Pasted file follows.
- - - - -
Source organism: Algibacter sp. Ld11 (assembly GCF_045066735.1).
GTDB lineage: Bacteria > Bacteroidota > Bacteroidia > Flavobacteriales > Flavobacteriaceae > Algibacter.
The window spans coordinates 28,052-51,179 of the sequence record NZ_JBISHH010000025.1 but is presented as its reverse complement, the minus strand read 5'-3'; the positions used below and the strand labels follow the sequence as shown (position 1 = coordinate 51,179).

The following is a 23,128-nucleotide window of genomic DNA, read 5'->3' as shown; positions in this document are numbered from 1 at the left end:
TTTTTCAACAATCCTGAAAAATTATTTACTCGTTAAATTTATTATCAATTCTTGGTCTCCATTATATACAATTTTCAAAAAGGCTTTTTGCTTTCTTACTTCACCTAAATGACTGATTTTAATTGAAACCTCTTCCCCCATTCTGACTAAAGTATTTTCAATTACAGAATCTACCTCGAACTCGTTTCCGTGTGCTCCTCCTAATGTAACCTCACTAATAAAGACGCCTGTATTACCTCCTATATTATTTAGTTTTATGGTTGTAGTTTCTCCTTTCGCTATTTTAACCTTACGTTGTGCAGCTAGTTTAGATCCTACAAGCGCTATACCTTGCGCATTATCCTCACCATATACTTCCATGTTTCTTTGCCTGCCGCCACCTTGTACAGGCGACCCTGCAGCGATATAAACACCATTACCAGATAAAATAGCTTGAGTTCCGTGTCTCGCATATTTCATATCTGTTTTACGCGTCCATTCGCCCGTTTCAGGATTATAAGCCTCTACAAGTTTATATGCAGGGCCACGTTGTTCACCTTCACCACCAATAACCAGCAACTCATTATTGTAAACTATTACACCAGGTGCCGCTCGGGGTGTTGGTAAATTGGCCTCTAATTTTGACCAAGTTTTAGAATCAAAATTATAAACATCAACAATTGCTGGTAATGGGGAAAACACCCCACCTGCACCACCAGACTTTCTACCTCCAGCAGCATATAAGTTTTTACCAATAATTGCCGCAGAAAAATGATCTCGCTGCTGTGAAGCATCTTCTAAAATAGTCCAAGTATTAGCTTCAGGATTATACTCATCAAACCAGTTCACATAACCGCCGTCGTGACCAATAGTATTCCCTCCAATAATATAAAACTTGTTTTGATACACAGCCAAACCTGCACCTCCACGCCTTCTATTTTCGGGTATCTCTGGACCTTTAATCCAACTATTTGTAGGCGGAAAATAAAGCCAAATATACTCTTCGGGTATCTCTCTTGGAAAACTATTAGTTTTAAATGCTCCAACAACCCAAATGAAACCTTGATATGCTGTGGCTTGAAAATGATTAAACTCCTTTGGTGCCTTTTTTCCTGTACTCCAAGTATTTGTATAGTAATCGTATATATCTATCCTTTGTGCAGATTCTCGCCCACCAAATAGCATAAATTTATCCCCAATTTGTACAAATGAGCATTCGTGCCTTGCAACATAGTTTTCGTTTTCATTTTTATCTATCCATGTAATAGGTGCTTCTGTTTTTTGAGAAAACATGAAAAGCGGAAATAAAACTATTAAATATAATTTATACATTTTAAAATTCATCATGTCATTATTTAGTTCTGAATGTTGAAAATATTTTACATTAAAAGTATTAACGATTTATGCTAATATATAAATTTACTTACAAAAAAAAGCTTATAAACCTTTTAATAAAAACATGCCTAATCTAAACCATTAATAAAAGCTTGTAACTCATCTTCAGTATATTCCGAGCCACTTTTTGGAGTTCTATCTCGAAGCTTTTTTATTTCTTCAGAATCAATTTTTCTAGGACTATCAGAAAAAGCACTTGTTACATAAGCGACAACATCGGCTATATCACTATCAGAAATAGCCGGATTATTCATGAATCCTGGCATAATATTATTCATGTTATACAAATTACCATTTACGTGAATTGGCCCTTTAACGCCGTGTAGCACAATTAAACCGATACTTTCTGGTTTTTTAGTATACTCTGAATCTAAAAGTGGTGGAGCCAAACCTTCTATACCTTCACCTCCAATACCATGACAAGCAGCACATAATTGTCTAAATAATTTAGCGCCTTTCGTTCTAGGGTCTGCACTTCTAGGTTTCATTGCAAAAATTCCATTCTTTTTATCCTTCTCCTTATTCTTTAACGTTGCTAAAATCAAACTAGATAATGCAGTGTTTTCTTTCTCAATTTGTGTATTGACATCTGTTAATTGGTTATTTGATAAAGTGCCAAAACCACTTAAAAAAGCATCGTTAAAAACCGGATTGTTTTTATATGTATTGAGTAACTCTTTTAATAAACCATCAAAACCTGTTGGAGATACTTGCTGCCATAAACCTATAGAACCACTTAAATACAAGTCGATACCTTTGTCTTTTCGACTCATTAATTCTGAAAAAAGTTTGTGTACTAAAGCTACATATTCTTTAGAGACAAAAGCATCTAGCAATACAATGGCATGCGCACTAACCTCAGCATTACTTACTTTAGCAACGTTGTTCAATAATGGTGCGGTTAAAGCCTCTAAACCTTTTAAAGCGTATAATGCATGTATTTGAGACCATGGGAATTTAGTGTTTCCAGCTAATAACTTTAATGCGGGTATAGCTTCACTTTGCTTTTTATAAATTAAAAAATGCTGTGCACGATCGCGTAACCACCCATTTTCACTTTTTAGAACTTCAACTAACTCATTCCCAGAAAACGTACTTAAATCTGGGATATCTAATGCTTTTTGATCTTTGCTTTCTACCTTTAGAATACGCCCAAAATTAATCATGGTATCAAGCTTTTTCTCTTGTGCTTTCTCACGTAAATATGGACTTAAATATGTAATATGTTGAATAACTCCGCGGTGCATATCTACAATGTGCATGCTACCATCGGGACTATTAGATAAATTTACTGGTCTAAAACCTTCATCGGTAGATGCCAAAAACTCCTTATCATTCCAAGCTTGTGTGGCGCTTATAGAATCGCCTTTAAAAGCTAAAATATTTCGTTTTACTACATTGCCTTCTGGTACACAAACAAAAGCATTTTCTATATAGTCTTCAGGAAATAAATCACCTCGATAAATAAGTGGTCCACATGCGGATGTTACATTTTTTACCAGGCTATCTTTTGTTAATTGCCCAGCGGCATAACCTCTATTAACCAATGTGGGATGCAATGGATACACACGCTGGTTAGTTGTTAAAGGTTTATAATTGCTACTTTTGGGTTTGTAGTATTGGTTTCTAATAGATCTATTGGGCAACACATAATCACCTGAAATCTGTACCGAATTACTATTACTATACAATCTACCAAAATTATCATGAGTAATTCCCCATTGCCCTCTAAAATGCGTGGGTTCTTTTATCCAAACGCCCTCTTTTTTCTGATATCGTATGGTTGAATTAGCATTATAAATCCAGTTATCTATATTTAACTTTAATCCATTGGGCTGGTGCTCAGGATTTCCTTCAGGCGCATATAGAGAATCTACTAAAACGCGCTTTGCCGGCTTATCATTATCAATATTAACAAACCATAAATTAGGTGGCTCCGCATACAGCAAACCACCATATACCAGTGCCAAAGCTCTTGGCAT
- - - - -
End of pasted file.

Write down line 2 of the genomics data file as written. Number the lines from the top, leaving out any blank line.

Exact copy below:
GTDB lineage: Bacteria > Bacteroidota > Bacteroidia > Flavobacteriales > Flavobacteriaceae > Algibacter.